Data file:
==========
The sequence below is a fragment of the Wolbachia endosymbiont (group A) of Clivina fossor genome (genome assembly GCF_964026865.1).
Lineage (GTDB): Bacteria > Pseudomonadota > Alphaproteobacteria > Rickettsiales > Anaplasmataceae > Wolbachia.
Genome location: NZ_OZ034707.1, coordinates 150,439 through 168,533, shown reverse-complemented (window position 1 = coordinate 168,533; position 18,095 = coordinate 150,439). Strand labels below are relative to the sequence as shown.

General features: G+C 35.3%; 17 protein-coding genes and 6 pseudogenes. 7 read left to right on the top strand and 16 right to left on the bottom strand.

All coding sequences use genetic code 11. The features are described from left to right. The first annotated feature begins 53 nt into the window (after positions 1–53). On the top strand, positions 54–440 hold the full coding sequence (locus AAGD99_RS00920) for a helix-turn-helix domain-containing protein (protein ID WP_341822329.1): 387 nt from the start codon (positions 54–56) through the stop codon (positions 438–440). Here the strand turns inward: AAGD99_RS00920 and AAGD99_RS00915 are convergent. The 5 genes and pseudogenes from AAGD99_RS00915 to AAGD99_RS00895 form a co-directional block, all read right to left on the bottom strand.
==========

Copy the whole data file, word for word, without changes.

The sequence below is a fragment of the Wolbachia endosymbiont (group A) of Clivina fossor genome (genome assembly GCF_964026865.1).
Lineage (GTDB): Bacteria > Pseudomonadota > Alphaproteobacteria > Rickettsiales > Anaplasmataceae > Wolbachia.
Genome location: NZ_OZ034707.1, coordinates 150,439 through 168,533, shown reverse-complemented (window position 1 = coordinate 168,533; position 18,095 = coordinate 150,439). Strand labels below are relative to the sequence as shown.

General features: G+C 35.3%; 17 protein-coding genes and 6 pseudogenes. 7 read left to right on the top strand and 16 right to left on the bottom strand.

All coding sequences use genetic code 11. The features are described from left to right. The first annotated feature begins 53 nt into the window (after positions 1–53). On the top strand, positions 54–440 hold the full coding sequence (locus AAGD99_RS00920) for a helix-turn-helix domain-containing protein (protein ID WP_341822329.1): 387 nt from the start codon (positions 54–56) through the stop codon (positions 438–440). Here the strand turns inward: AAGD99_RS00920 and AAGD99_RS00915 are convergent. The 5 genes and pseudogenes from AAGD99_RS00915 to AAGD99_RS00895 form a co-directional block, all read right to left on the bottom strand.